Distribution and commercialisation of electricity is the responsibility of four state-owned companies – one national, one regional and two municipal – and four cooperatives, with no participation by for-profit private companies. The Costa Rican Electricity Institute (Instituto Costarricense de Electricidad – ICE) is an autonomous state institution with the legal mandate to provide the electrical power the nation requires for its development. ICE is active in the fields of energy and telecommunications and has evolved as one of the pillar institutions of this welfare state. ICE is responsible for 38% of the energy distributed in the country, and its regional subsidiary Light and Power Company (CNFL, active in the metropolitan area of San Jose), for 41%. The two municipal enterprises, the Public Services Company of Heredia (ESPH) and the Electric Board of Cartago (JASEC), account for 12% of distributed power. The four rural electrification cooperatives (COOPEGUANACASTE, COOPELESCA, COOPESANTOS and COOPEALFARO) distribute the remaining 9%. These co-operatives are “legal persons of public convenience and utility and social interest governed by private law”. They are all involved in electricity distribution, and some are also generators. In 1989 the cooperatives joined to create the Consorcio Nacional de Empresas de Electrificación de Costa Rica (CONELECTRICAS R.L.), a consortium that aims to defend the interests of the cooperative sector and engage in common power generation operations, policy advocacy and provision of technical services. This consortium enables the co-operatives to obtain financing for the development of generation projects to supply electricity to subscribers in their distribution area. The consortium owns and operates two hydropower plants with an installed capacity of 43 MW. The remaining electricity needs of the cooperatives are met by the national state-owned utility ICE, with which they have had a mostly supportive and synergetic relationship. Private power generation companies operate under the framework of Autonomous or Parallel Generation Law, No. 7200, and most are members of the Costa Rican Association of Electricity Producers (Asociación Costarricense de Productores de Electricidad – ACOPE).  The Public Service Regulatory Authority (Autoridad Reguladora de los Servicios Públicos – ARESEP) is the body responsible for fixing tariffs in the electricity chain of generation, distribution, sale and transmission; it also sets tariffs for purchasing electricity from private generators and to establish quality standards in the provision of public services.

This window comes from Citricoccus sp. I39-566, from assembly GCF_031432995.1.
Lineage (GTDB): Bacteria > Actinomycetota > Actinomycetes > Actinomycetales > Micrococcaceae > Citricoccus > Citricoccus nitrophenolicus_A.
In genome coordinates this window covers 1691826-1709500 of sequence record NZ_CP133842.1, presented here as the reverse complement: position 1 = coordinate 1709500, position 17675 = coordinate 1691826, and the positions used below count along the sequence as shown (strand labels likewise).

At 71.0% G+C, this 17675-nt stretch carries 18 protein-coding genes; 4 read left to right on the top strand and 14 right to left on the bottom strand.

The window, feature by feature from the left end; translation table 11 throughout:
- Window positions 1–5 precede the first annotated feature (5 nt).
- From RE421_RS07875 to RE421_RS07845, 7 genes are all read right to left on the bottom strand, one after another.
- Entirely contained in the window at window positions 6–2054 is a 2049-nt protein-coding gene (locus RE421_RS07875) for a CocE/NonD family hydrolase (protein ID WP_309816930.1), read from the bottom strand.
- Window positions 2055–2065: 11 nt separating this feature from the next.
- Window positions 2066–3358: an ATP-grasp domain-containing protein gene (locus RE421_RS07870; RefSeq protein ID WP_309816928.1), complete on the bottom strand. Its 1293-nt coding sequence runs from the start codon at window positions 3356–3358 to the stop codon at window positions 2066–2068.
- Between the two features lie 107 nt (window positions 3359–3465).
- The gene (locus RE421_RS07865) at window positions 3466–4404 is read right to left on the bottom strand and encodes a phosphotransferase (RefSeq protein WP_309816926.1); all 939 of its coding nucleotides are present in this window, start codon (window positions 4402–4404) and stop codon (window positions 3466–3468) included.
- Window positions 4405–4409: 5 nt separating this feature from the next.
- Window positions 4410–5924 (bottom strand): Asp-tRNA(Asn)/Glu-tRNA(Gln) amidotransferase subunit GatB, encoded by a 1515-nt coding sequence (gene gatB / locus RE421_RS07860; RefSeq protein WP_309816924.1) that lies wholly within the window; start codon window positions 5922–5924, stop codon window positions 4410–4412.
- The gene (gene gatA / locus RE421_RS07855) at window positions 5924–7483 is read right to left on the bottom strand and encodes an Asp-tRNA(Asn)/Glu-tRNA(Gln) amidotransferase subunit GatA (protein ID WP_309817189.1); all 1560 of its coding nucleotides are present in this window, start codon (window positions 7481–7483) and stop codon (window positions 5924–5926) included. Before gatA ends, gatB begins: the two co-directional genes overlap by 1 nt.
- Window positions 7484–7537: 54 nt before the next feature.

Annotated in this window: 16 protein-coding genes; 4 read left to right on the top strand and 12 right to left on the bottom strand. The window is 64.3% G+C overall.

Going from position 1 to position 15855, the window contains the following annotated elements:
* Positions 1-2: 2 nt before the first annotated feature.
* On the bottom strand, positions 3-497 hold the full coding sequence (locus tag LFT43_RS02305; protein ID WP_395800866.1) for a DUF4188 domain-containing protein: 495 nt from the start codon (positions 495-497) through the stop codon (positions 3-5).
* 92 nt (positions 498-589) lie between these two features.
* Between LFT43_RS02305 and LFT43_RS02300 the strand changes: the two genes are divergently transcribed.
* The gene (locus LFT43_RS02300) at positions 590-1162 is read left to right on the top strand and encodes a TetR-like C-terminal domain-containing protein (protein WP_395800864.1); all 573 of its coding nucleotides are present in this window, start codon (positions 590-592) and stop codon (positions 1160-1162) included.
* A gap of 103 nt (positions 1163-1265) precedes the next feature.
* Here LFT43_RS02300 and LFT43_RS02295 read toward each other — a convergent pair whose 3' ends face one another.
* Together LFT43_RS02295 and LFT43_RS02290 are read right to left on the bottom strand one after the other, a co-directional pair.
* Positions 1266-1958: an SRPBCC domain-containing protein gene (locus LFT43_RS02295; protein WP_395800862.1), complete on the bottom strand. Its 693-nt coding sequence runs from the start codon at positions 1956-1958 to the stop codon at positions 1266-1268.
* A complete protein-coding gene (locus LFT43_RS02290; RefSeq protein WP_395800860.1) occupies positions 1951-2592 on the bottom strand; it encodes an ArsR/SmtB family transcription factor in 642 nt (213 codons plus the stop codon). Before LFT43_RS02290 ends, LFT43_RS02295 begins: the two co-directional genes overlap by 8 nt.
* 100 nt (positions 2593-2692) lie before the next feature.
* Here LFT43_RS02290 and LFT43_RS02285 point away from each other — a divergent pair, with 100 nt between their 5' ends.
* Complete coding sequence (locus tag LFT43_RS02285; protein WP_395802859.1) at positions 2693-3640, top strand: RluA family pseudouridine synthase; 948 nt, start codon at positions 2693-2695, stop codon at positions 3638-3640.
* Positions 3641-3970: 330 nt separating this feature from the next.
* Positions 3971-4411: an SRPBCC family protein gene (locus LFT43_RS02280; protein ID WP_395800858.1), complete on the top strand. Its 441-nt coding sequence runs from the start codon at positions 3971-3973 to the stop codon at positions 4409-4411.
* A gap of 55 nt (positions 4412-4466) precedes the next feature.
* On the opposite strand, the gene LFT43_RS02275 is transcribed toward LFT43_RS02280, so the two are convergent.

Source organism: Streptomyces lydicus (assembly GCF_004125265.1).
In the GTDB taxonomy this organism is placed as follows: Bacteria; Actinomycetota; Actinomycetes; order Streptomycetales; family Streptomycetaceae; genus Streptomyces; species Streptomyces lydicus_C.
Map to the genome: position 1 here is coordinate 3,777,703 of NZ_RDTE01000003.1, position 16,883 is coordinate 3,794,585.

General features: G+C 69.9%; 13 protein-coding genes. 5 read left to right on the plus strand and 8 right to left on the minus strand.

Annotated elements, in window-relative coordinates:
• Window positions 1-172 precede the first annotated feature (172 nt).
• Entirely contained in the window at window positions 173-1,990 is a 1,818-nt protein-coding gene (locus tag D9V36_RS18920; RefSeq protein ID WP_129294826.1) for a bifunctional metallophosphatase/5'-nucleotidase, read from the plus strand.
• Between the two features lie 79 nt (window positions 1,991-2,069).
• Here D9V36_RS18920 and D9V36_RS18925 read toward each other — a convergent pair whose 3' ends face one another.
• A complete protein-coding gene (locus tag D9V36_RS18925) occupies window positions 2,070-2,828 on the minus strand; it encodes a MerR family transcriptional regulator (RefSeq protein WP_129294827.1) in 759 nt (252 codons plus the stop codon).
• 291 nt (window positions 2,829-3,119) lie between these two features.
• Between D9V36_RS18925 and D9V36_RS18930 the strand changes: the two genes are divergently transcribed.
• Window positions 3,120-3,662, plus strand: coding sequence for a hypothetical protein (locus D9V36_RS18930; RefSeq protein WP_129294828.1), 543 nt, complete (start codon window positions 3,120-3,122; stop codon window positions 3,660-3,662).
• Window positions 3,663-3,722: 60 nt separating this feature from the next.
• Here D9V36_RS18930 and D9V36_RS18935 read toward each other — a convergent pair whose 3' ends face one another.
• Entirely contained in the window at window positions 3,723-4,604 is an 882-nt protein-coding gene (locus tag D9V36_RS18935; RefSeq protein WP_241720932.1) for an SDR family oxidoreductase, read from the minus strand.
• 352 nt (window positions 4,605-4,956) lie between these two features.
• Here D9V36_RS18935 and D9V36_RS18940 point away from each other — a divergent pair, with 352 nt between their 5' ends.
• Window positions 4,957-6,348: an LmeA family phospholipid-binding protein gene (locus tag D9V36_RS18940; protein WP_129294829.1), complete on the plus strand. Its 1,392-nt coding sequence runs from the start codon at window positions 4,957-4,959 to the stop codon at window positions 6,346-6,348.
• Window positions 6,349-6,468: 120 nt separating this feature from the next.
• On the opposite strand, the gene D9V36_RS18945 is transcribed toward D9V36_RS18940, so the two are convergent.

The four rural electrification cooperatives and the municipal companies are the only entities permitted to sell electricity directly to clients in their concession area. ICE owns the transmission lines, but the co-ops are responsible for distribution through over 7,000 km of grid, supplying some 150,000 customers. The supply area of the four cooperatives stretches across 22 per cent of the nation’s territory. Law No. 8345 authorized cooperatives to generate, distribute and sell electrical power to users located in the geographical area of coverage defined by their concession. The law also authorizes them to sign cooperation, investment and joint operation agreements with each other and with other public and municipal companies.  NRECA helped establish the four electric co-operatives and, in 1989,  NRECA  also helped these co-ops to form Conelectricas which owns and operates two small hydro plants and sells the energy output to its members. Each of the co-ops has been able to adopt its own approach.  For example, COPESANTOS decided that after initial construction of the distribution system was financed by the USAID funding, new consumers would be required to pay their connection costs.  By contrast, COOPELESCA started with a partial connection fee and arrangements for members to secure low interest rate bank loans.  The operational models, including the tariffs charged, also vary across the different co-operatives.